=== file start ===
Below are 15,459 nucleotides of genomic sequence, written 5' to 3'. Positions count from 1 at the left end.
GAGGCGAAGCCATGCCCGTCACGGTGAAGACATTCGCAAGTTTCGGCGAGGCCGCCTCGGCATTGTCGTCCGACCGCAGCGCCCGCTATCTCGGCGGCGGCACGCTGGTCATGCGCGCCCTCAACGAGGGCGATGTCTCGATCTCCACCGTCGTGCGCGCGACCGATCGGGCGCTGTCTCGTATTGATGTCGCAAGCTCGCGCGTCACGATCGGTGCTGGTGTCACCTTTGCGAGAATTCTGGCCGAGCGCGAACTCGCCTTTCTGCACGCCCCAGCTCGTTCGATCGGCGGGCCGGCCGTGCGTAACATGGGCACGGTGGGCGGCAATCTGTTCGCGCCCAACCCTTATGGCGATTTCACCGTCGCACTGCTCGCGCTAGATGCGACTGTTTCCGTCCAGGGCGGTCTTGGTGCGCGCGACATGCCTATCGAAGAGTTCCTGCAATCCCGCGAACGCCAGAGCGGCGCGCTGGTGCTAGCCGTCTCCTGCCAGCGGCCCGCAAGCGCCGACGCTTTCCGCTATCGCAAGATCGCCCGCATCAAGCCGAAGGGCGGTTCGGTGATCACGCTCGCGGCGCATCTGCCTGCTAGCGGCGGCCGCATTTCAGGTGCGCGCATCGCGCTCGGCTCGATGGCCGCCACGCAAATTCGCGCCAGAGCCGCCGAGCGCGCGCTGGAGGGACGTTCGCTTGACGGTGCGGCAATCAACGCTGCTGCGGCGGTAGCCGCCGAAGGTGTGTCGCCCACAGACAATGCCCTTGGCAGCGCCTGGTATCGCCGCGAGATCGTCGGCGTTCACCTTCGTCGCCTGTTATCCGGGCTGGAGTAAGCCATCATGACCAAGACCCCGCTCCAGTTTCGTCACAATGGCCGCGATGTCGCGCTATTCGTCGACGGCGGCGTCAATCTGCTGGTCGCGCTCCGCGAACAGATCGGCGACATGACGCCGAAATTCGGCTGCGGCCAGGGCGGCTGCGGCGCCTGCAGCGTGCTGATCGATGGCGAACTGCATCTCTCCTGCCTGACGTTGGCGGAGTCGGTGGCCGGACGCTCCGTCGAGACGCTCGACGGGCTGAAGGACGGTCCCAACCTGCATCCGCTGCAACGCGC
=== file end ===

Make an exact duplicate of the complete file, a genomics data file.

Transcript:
Below are 15,459 nucleotides of genomic sequence, written 5' to 3'. Positions count from 1 at the left end.
GAGGCGAAGCCATGCCCGTCACGGTGAAGACATTCGCAAGTTTCGGCGAGGCCGCCTCGGCATTGTCGTCCGACCGCAGCGCCCGCTATCTCGGCGGCGGCACGCTGGTCATGCGCGCCCTCAACGAGGGCGATGTCTCGATCTCCACCGTCGTGCGCGCGACCGATCGGGCGCTGTCTCGTATTGATGTCGCAAGCTCGCGCGTCACGATCGGTGCTGGTGTCACCTTTGCGAGAATTCTGGCCGAGCGCGAACTCGCCTTTCTGCACGCCCCAGCTCGTTCGATCGGCGGGCCGGCCGTGCGTAACATGGGCACGGTGGGCGGCAATCTGTTCGCGCCCAACCCTTATGGCGATTTCACCGTCGCACTGCTCGCGCTAGATGCGACTGTTTCCGTCCAGGGCGGTCTTGGTGCGCGCGACATGCCTATCGAAGAGTTCCTGCAATCCCGCGAACGCCAGAGCGGCGCGCTGGTGCTAGCCGTCTCCTGCCAGCGGCCCGCAAGCGCCGACGCTTTCCGCTATCGCAAGATCGCCCGCATCAAGCCGAAGGGCGGTTCGGTGATCACGCTCGCGGCGCATCTGCCTGCTAGCGGCGGCCGCATTTCAGGTGCGCGCATCGCGCTCGGCTCGATGGCCGCCACGCAAATTCGCGCCAGAGCCGCCGAGCGCGCGCTGGAGGGACGTTCGCTTGACGGTGCGGCAATCAACGCTGCTGCGGCGGTAGCCGCCGAAGGTGTGTCGCCCACAGACAATGCCCTTGGCAGCGCCTGGTATCGCCGCGAGATCGTCGGCGTTCACCTTCGTCGCCTGTTATCCGGGCTGGAGTAAGCCATCATGACCAAGACCCCGCTCCAGTTTCGTCACAATGGCCGCGATGTCGCGCTATTCGTCGACGGCGGCGTCAATCTGCTGGTCGCGCTCCGCGAACAGATCGGCGACATGACGCCGAAATTCGGCTGCGGCCAGGGCGGCTGCGGCGCCTGCAGCGTGCTGATCGATGGCGAACTGCATCTCTCCTGCCTGACGTTGGCGGAGTCGGTGGCCGGACGCTCCGTCGAGACGCTCGACGGGCTGAAGGACGGTCCCAACCTGCATCCGCTGCAACGCGC